$\frac{dx}{dt}=a(x,t)+b(x,t)u,\text{    }y=c\text{(}x\text{,}t\text{)}$                 (9)

where, u is the vector of input control signals; x is the state vector of the system; y is the vector of output control signals; a(x, t), b(x, t) and c(x, t) are the vector functions.

The second time derivative of equations for the output signals has the matrix form presented as follows:

$\frac{{{d}^{2}}y}{d{{t}^{2}}}=A(x,t)+B(x,t)\frac{du}{dt}$                 (10)

The bounds of B(x, t) and A(x, t) of the second derivative of y can be labelled as AM, Am, BM and Bm, where BM and AM are upper bounds and Am and Bm are lower bounds. The K1 and K2 are determined for all STSM algorithms according to the equations presented as follows [31]:

${{K}_{1}}>\frac{{{A}_{M}}}{{{B}_{m}}},\text{  }{{K}_{2}}\ge \frac{4{{A}_{M}}}{{{B}_{m}}^{2}}\cdot \frac{{{B}_{M}}({{K}_{1}}+{{A}_{M}})}{{{B}_{m}}({{K}_{1}}-{{A}_{M}})}$               (11)

In this work, the procedure for determining the coefficients K1 and K2 for the STSM algorithm of the DFIG has been presented. The same principle has been used to determine the values of the K1 and K2 for the STSM algorithm of the magnitude of the stator reactive and active powers used in the DPC system with three-phase DFIG.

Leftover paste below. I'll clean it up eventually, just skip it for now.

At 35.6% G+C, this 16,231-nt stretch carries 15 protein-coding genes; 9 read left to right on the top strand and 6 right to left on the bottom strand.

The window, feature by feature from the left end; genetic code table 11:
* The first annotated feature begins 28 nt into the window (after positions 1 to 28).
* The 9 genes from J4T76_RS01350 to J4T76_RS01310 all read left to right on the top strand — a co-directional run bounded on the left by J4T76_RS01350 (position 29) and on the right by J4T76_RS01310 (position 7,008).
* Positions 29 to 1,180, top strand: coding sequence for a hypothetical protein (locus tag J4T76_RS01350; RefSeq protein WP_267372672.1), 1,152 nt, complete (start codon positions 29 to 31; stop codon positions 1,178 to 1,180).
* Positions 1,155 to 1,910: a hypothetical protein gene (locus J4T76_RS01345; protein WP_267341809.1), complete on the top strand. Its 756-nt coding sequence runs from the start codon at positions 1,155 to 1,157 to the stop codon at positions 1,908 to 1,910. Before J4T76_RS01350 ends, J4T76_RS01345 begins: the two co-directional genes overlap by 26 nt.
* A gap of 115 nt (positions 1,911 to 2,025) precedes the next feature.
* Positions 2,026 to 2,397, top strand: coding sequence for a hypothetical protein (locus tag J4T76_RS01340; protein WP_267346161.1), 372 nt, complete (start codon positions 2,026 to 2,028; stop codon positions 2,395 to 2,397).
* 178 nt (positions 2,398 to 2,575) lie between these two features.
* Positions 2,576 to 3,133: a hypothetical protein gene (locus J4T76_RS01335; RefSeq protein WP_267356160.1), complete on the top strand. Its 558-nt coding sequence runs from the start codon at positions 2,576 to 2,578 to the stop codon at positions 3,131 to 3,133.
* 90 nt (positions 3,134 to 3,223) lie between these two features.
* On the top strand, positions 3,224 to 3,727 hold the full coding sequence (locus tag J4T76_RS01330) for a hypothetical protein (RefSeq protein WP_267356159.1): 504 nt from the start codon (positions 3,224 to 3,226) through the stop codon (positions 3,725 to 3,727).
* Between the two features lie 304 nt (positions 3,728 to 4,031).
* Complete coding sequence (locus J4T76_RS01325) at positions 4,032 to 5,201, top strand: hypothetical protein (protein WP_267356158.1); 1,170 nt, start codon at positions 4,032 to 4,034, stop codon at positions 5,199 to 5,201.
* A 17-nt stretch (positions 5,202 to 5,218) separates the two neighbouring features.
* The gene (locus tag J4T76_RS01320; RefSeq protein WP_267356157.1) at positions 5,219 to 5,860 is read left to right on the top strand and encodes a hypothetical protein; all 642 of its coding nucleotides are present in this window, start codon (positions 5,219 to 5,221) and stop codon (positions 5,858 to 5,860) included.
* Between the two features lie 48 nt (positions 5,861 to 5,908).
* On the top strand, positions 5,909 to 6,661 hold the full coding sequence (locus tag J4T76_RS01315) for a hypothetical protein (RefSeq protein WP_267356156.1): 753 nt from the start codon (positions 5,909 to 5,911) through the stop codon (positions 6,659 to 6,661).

4. Wind Turbine Model

In wind turbine, the kinetic energy of wind is converted into mechanical power, the mechanical torque developed by the wind turbine is expressed by Benbouhenni et al. [32, 33]:

$\mathop{T}_{w}=\frac{\mathop{P}_{w}}{\mathop{\Omega }_{t}}=\frac{\mathop{C}_{p}(\lambda ,\beta ).\rho \pi \mathop{R}^{2}\mathop{V}_{w}^{3}}{2\mathop{\Omega }_{t}}$                 (12)

where, Vw: The wind speed (m/s).

R: The radius of the turbine in (m).

Cp: The aerodynamic coefficient of power.

λ: The tip speed ratio.

β: The blade pitch angle in a pitch-controlled wind turbine.

The fundamental principle of the dynamics is applied to know the evolution of the mechanical speed.

$J\cdot \frac{d\mathop{\Omega }_{m}}{dt}=\mathop{T}_{m}-\mathop{T}_{em}-f\cdot \mathop{\Omega }_{m}$      (13)

where, J and f are the system moment of inertia and the friction coefficient respectively.

Figure 2 shows the mathematical model of the mechanical part of the wind turbine with MPPT algorithm.

In this work, the proportional-integral (PI) of the wind speed MPPT algorithm is replaced by STSM algorithm, as shown in Figure 3.

The output signal for the electromagnetic torque controller is determined by the following system of equations:

$\left\{\begin{array}{c}T_{e}^{*}=K_{P T e}\left|S_{T_{e}}\right|^{r} \operatorname{sgn}\left(S_{T e}\right)+T_{e 1}^{*} \\ \frac{d T_{e 1}^{*}}{d t}=K_{i T e} \operatorname{sgn}\left(S_{T_{e}}\right)\end{array}\right.$                  (14)

where, KpTe and KiTe are the coefficients of the proportional and integral part of the STSM electromagnetic torque regulator, respectively. On the other hand, the stability of the STSM algorithm is proven using Lyapunov stability theorem.

The torque STSM algorithm gains (Ki and Kp) were found after performing simulations in Matlab/Simulink software. Table 1 shows the constants values.